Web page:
the human remains. Their findings were illuminating.
Both bodies seem to have been accorded a traditional Christian burial, wrapped in tightly wound shrouds (something suggested by the fact that their skeletons had moved very little during decomposition) and laid to rest in graves dug on an east–west alignment. But what can we say of the people themselves?
Careful examination of the first skeleton revealed it to be that of a man who had been in his late 40s when he died in c.1425-1470, and who had stood around 5ft 7 inches tall in life. The act of standing may not have been easy for him, however, as his remains testify to serious leg injuries. The unfortunate individual had suffered bad breaks to the lower bones of both legs in what appear to have been separate accidents, causing injuries that developed further complications.
ft A volunteer records the male skeleton. Bot h of his legs were broken, and the fracture on his left leg never healed properly (below).
igns of suffering Archaeological investigation at the castle began in earnest between 1986 and 1987, headed by Robina McNeil, who sought to shed light on Norman activity at the site. Sadly, this particular period eluded Robina, although she did manage to gather extensive information on the later medieval settlement. Yet this project explored just 5 per cent of the castle interior, and since then investigations have been similarly limited, with only fleeting excavation carried out, usually in response to works rather than with a proactive research agenda.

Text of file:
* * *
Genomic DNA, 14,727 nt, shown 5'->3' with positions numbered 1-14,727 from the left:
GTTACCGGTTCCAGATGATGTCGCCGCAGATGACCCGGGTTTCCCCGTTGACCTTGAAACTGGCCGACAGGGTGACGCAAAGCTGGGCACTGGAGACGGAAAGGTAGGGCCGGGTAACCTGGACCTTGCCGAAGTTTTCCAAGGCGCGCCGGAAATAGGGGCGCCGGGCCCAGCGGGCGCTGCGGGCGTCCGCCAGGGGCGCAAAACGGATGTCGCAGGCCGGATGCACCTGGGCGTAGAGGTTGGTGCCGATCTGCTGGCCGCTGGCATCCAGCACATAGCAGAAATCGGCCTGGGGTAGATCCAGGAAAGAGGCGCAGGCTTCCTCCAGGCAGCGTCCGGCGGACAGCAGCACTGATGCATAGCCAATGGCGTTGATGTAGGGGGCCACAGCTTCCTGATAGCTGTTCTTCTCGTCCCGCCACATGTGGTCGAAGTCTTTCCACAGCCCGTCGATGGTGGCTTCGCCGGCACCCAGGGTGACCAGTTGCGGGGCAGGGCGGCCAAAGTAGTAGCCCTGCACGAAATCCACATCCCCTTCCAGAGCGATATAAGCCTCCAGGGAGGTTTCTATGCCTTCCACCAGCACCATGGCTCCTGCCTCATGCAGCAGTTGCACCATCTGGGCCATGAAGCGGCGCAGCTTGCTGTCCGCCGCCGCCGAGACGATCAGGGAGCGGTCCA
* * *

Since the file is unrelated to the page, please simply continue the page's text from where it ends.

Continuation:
Clearly further investigation was needed – something that the most recent project aimed to ameliorate, and its results have proven promising for future research. Although, like Robina’s excavations, the 2015 dig failed to shed much light on the earliest phases of the castle, the discovery of the two skeletons opens a new line of enquiry. While the graves themselves may initially appear unassuming, very few skeletons are known nationally in similar contexts. This scarcity meant they warranted a closer look, and so samples were taken and sent for radiocarbon dating and isotope analyses. Carla Burrell and Eleanor Dove, two PhD candidates from Liverpool John Moores University, also examined